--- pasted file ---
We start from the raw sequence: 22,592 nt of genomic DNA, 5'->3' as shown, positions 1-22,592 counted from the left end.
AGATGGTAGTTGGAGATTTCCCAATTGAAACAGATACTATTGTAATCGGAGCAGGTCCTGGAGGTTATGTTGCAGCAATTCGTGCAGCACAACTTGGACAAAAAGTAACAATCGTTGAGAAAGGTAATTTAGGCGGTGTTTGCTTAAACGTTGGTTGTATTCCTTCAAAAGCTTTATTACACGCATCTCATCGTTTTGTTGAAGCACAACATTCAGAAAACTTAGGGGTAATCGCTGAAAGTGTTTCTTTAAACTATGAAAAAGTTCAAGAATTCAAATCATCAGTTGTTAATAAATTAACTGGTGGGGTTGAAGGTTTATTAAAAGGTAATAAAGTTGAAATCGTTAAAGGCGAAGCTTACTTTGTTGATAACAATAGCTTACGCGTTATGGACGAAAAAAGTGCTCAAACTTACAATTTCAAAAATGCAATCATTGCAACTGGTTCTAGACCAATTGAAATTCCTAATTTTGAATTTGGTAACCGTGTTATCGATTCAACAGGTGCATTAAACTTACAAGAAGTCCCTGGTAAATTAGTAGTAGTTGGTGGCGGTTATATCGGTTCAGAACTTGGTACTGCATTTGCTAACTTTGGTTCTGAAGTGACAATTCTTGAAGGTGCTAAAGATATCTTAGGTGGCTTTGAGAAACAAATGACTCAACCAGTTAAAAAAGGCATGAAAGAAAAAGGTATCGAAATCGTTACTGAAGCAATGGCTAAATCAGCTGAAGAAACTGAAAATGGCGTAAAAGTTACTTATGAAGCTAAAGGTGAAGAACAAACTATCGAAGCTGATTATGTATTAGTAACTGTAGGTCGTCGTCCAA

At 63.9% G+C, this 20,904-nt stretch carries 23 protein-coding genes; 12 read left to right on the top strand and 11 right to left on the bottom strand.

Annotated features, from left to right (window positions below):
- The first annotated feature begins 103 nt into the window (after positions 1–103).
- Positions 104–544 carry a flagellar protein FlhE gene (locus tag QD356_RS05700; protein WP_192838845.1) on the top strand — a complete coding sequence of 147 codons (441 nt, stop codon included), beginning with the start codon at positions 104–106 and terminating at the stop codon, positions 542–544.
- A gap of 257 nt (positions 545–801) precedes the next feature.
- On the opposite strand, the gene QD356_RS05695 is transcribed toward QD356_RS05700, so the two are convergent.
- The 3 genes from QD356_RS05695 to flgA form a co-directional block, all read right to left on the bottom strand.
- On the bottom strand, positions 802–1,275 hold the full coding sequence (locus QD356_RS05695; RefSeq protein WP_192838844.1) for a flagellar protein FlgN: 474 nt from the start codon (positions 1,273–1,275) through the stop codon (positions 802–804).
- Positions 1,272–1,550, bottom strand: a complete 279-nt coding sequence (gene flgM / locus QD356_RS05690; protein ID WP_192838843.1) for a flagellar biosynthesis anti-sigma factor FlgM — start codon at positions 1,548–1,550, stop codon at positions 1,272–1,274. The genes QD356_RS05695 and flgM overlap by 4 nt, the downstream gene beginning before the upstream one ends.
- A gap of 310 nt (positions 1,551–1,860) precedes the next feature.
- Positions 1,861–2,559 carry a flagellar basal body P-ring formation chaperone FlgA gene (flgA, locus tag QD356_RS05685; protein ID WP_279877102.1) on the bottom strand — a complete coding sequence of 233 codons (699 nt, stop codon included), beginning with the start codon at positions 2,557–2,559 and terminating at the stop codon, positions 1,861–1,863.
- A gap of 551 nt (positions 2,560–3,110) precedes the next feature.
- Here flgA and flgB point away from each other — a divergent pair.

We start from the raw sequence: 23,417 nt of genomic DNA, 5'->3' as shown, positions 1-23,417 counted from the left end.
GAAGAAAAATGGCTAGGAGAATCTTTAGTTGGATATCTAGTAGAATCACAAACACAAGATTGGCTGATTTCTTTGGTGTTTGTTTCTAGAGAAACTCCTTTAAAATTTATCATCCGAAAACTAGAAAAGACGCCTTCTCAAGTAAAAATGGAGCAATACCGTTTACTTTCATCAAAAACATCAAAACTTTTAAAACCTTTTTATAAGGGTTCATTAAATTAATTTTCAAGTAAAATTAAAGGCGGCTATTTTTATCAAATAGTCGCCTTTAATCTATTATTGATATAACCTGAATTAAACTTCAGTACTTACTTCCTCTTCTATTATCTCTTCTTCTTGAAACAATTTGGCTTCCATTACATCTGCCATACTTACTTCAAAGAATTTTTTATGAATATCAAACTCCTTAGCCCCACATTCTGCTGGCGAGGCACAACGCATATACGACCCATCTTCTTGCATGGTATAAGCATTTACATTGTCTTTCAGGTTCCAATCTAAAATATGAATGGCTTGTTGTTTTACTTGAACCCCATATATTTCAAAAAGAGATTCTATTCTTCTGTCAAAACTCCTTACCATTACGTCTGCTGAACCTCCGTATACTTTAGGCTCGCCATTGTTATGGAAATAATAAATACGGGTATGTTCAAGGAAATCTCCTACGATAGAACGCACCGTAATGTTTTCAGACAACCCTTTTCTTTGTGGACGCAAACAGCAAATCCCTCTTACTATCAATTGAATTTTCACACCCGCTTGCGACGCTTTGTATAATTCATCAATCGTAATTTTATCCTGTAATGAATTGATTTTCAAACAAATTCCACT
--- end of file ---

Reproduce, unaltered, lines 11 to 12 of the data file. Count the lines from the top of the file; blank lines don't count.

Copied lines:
- Positions 1,272–1,550, bottom strand: a complete 279-nt coding sequence (gene flgM / locus QD356_RS05690; protein ID WP_192838843.1) for a flagellar biosynthesis anti-sigma factor FlgM — start codon at positions 1,548–1,550, stop codon at positions 1,272–1,274. The genes QD356_RS05695 and flgM overlap by 4 nt, the downstream gene beginning before the upstream one ends.
- A gap of 310 nt (positions 1,551–1,860) precedes the next feature.